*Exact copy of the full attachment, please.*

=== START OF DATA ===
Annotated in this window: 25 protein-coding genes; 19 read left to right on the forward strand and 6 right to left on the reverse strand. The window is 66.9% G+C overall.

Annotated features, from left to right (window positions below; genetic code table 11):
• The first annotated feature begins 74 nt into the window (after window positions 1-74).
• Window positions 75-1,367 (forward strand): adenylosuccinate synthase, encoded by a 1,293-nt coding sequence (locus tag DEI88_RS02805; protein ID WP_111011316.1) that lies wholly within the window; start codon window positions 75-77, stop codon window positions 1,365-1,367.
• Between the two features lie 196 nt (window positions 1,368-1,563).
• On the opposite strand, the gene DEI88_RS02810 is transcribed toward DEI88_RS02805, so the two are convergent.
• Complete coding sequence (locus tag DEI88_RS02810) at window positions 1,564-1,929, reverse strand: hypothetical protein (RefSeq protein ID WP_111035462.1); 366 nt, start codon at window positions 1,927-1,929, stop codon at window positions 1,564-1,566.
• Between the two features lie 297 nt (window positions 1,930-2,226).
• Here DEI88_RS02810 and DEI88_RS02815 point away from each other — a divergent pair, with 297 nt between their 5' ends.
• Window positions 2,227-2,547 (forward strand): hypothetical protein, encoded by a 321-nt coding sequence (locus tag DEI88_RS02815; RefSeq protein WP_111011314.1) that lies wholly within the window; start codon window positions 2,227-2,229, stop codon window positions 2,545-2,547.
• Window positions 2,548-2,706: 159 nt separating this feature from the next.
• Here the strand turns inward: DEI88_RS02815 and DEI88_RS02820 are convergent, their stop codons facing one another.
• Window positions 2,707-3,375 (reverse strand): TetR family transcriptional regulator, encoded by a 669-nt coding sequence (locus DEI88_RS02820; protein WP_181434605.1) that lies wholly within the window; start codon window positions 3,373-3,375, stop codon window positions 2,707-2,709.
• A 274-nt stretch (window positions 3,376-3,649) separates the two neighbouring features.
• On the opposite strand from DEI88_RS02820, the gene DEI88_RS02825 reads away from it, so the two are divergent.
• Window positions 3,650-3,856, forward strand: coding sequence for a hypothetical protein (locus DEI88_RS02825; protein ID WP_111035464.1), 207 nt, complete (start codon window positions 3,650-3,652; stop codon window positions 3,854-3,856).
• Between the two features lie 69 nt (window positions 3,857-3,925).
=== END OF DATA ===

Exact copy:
Annotated in this window: 25 protein-coding genes; 19 read left to right on the forward strand and 6 right to left on the reverse strand. The window is 66.9% G+C overall.

Annotated features, from left to right (window positions below; genetic code table 11):
• The first annotated feature begins 74 nt into the window (after window positions 1-74).
• Window positions 75-1,367 (forward strand): adenylosuccinate synthase, encoded by a 1,293-nt coding sequence (locus tag DEI88_RS02805; protein ID WP_111011316.1) that lies wholly within the window; start codon window positions 75-77, stop codon window positions 1,365-1,367.
• Between the two features lie 196 nt (window positions 1,368-1,563).
• On the opposite strand, the gene DEI88_RS02810 is transcribed toward DEI88_RS02805, so the two are convergent.
• Complete coding sequence (locus tag DEI88_RS02810) at window positions 1,564-1,929, reverse strand: hypothetical protein (RefSeq protein ID WP_111035462.1); 366 nt, start codon at window positions 1,927-1,929, stop codon at window positions 1,564-1,566.
• Between the two features lie 297 nt (window positions 1,930-2,226).
• Here DEI88_RS02810 and DEI88_RS02815 point away from each other — a divergent pair, with 297 nt between their 5' ends.
• Window positions 2,227-2,547 (forward strand): hypothetical protein, encoded by a 321-nt coding sequence (locus tag DEI88_RS02815; RefSeq protein WP_111011314.1) that lies wholly within the window; start codon window positions 2,227-2,229, stop codon window positions 2,545-2,547.
• Window positions 2,548-2,706: 159 nt separating this feature from the next.
• Here the strand turns inward: DEI88_RS02815 and DEI88_RS02820 are convergent, their stop codons facing one another.
• Window positions 2,707-3,375 (reverse strand): TetR family transcriptional regulator, encoded by a 669-nt coding sequence (locus DEI88_RS02820; protein WP_181434605.1) that lies wholly within the window; start codon window positions 3,373-3,375, stop codon window positions 2,707-2,709.
• A 274-nt stretch (window positions 3,376-3,649) separates the two neighbouring features.
• On the opposite strand from DEI88_RS02820, the gene DEI88_RS02825 reads away from it, so the two are divergent.
• Window positions 3,650-3,856, forward strand: coding sequence for a hypothetical protein (locus DEI88_RS02825; protein ID WP_111035464.1), 207 nt, complete (start codon window positions 3,650-3,652; stop codon window positions 3,854-3,856).
• Between the two features lie 69 nt (window positions 3,857-3,925).